Voluntary modification of rapid tactile-motor responses during reaching differs from its visuomotor counterpart
Journal of Neurophysiology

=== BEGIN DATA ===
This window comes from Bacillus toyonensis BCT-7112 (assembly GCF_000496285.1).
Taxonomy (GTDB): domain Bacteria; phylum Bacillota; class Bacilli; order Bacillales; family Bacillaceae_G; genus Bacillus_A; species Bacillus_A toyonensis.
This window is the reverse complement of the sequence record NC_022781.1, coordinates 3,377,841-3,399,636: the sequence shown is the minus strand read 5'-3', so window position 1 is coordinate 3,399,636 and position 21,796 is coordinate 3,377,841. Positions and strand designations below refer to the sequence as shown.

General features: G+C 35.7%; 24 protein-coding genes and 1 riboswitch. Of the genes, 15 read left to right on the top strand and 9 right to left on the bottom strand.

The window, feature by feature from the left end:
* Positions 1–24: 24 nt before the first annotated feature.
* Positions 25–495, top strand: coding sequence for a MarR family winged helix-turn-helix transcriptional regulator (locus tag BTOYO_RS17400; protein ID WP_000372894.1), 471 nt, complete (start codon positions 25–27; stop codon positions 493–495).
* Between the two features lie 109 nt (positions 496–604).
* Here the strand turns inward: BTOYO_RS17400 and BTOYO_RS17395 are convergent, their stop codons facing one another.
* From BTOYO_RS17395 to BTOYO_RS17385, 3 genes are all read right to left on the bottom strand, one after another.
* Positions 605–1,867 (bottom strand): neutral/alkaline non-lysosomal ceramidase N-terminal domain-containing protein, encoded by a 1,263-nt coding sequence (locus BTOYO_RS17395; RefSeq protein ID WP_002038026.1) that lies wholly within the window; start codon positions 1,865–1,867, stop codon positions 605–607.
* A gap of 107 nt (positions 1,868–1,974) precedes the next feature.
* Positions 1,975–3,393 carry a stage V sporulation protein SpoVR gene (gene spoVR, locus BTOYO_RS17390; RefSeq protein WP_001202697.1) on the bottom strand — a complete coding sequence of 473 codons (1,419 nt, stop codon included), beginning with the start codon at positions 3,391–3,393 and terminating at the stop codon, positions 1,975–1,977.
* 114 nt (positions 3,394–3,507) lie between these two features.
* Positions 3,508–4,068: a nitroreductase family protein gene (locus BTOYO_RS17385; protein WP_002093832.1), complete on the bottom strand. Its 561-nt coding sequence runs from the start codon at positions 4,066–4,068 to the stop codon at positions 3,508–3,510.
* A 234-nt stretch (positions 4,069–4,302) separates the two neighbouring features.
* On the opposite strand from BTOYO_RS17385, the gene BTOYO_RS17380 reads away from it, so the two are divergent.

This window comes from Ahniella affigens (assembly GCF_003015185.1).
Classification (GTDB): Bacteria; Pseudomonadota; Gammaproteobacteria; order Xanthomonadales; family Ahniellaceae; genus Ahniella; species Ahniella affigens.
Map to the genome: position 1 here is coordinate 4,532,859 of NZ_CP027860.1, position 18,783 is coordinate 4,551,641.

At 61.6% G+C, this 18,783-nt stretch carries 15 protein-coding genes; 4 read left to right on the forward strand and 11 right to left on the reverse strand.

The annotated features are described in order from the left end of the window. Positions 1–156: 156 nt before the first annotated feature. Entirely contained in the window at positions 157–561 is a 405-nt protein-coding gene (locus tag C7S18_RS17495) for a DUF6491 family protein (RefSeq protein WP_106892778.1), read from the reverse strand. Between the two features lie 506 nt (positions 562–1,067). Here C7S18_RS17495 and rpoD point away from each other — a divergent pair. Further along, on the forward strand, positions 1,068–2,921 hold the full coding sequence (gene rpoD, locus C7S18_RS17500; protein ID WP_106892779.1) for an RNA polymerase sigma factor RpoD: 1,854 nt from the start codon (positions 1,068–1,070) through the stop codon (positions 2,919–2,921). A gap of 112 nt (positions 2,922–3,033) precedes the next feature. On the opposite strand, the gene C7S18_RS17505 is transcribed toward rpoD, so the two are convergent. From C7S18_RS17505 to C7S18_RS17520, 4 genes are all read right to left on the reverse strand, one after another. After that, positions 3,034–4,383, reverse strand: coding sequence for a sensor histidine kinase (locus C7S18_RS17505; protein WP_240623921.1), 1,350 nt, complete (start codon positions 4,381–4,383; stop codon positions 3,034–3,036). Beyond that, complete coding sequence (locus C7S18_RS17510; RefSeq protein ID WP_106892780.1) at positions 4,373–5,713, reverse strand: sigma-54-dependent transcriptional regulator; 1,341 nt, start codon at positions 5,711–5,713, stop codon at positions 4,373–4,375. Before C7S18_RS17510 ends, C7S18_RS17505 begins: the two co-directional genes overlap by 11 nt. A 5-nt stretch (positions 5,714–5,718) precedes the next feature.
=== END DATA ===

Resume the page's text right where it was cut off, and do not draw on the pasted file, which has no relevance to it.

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People commonly hold and manipulate a variety of objects in everyday life, and these objects have different physical properties. To successfully control this wide range of objects, people must associate new patterns of tactile stimuli with appropriate motor outputs. We performed a series of experiments investigating the extent to which people can voluntarily modify tactile-motor associations in the context of a rapid tactile-motor response guiding the hand to a moving target (previously described in Pruszynski JA, Johansson RS, Flanagan JR. Curr Biol 26: 788 –792, 2016) by using an anti-reach paradigm in which participants were instructed to move their hands in the opposite direction of a target jump. We compared performance to that observed when people make visually guided reaches to a moving target (cf. Day BL, Lyon IN. Exp Brain Res 130: 159 –168, 2000; Pisella L, Grea H, Tilikete C, Vighetto A, Desmurget M, Rode G, Boisson D, Rossetti Y. Nat Neurosci 3: 729 –736, 2000). When participants had visual feedback, motor responses during the anti-reach task showed early automatic responses toward the moving target before later modification to move in the instructed direction. When the same participants had only tactile feedback, however, they were able to suppress this early phase of the motor response, which occurs <100 ms after the target jump. Our results indicate that while the tactile motor and visual motor systems both support rapid responses that appear similar under some conditions, the circuits underlying responses show sharp distinctions in terms of their malleability. NEW & NOTEWORTHY When people reach toward a visual target that moves suddenly, they automatically correct their reach to follow the object; even when explicitly instructed not to follow a moving visual target, people exhibit an initial incorrect movement before moving in the correct direction. We show that when people use tactile feedback, they do not show an initial incorrect response, even though early muscle activity still occurs.